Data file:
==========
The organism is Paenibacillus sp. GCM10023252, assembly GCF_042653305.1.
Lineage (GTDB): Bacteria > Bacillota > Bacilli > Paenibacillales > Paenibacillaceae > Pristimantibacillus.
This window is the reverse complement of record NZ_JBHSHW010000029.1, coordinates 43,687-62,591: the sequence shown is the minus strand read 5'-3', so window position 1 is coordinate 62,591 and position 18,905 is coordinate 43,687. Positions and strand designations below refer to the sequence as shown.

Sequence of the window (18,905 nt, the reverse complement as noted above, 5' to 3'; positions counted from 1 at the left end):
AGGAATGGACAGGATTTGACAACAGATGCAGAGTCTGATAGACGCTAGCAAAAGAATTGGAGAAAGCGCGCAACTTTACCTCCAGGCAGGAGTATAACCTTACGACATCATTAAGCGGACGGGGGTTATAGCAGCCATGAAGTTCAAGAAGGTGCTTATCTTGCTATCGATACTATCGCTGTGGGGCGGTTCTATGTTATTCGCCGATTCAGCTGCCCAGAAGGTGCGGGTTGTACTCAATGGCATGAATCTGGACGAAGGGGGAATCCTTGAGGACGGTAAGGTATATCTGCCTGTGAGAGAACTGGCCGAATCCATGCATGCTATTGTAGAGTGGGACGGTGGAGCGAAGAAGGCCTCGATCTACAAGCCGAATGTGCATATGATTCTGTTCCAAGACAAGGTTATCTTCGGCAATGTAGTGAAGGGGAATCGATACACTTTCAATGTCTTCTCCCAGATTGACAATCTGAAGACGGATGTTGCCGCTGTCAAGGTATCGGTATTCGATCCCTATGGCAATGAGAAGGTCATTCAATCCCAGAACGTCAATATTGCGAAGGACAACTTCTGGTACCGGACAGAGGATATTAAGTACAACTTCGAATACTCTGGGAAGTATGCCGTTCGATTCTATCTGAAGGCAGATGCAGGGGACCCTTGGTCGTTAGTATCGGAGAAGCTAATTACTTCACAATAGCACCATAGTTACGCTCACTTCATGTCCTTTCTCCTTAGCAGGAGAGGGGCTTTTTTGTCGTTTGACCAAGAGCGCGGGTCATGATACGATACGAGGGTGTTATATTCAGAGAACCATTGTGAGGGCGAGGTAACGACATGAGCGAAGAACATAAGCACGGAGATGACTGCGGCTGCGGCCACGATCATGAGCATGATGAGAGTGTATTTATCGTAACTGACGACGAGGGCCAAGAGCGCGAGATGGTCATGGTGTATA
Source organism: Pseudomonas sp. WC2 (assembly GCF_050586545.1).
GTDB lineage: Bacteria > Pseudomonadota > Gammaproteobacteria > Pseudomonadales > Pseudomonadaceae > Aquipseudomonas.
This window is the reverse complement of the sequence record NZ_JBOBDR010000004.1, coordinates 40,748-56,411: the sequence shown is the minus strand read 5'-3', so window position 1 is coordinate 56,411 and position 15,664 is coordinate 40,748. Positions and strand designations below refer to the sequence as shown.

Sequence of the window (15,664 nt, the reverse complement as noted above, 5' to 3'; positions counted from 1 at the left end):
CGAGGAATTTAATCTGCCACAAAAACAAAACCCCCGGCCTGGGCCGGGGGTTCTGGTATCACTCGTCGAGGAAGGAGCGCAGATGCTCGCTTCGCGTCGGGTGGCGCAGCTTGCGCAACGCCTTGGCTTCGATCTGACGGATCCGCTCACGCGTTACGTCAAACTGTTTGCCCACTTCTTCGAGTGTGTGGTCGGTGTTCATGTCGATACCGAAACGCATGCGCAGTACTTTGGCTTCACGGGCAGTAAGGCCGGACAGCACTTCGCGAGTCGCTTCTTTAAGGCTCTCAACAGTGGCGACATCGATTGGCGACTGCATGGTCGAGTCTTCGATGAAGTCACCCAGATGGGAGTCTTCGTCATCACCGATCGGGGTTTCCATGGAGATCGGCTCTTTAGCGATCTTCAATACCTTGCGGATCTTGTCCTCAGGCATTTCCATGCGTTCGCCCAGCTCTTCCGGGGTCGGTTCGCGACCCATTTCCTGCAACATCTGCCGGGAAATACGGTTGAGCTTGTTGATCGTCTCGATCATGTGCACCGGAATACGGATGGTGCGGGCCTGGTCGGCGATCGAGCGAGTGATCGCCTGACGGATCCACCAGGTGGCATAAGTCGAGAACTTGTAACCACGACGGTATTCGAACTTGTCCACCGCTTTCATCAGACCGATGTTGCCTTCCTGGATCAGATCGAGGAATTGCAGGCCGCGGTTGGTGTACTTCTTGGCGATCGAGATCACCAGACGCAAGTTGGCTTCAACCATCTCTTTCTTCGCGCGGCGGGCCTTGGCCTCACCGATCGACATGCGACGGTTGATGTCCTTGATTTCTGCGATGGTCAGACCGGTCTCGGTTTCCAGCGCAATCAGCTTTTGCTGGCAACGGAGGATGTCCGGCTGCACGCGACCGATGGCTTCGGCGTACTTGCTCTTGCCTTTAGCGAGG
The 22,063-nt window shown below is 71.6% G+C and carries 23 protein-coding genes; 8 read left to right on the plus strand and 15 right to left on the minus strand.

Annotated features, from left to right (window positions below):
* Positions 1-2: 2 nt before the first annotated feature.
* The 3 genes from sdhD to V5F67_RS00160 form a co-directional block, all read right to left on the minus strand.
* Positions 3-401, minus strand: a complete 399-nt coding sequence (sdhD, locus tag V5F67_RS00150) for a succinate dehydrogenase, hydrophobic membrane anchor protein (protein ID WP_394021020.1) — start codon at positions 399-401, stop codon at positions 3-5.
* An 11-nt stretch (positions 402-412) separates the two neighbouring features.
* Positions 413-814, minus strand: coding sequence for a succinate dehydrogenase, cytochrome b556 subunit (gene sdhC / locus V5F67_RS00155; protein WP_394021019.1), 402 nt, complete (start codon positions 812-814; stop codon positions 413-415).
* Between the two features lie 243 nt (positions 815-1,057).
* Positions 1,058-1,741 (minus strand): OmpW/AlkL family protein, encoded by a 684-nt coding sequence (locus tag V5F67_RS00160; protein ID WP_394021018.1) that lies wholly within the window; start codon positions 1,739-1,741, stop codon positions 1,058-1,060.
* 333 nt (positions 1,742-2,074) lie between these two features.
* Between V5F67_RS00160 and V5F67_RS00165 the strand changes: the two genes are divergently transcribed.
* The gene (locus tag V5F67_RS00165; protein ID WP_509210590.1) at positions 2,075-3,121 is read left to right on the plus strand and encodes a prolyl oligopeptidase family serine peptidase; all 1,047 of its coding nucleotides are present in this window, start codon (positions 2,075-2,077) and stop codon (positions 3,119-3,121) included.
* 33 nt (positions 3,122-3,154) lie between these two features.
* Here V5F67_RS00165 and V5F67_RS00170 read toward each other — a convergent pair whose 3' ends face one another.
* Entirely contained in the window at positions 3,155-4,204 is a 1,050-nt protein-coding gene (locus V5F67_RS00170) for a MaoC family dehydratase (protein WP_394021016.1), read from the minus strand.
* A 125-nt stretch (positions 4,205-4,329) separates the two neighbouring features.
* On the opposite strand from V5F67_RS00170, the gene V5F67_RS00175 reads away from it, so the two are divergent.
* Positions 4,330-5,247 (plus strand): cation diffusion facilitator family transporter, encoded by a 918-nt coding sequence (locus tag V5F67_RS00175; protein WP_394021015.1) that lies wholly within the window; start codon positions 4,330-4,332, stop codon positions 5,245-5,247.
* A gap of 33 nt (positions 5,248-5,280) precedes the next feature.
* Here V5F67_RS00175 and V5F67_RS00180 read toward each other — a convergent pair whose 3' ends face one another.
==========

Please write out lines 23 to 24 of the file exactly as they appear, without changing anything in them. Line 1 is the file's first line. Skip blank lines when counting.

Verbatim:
* 33 nt (positions 3,122-3,154) lie between these two features.
* Here V5F67_RS00165 and V5F67_RS00170 read toward each other — a convergent pair whose 3' ends face one another.